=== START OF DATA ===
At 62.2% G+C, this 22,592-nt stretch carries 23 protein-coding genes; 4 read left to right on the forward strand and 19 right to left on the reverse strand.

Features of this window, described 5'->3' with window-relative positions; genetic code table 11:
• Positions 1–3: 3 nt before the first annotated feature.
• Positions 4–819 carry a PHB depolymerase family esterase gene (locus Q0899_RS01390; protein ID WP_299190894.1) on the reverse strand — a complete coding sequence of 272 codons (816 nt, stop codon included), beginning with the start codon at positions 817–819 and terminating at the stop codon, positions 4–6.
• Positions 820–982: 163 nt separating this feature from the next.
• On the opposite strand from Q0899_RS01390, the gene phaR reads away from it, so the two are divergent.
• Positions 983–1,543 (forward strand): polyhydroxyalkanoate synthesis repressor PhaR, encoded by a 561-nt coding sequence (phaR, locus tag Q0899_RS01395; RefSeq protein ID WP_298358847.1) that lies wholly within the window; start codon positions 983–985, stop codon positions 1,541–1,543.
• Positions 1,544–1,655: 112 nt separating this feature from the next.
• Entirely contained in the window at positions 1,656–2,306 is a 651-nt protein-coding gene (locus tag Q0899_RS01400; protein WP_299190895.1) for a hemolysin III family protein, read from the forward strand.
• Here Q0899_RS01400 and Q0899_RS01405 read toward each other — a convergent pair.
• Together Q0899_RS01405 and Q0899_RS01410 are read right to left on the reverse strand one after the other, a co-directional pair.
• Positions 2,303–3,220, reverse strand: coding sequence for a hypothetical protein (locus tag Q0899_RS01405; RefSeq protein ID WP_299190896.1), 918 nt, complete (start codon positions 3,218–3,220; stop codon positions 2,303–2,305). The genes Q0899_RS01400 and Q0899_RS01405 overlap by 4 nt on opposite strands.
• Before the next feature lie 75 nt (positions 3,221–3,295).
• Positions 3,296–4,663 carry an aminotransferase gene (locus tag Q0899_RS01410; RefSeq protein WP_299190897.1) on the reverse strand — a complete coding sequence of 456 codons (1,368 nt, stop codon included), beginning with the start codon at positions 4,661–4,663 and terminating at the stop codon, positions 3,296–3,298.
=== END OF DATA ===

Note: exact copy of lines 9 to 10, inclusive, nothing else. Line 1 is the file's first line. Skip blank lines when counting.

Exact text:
• Entirely contained in the window at positions 1,656–2,306 is a 651-nt protein-coding gene (locus tag Q0899_RS01400; protein WP_299190895.1) for a hemolysin III family protein, read from the forward strand.
• Here Q0899_RS01400 and Q0899_RS01405 read toward each other — a convergent pair.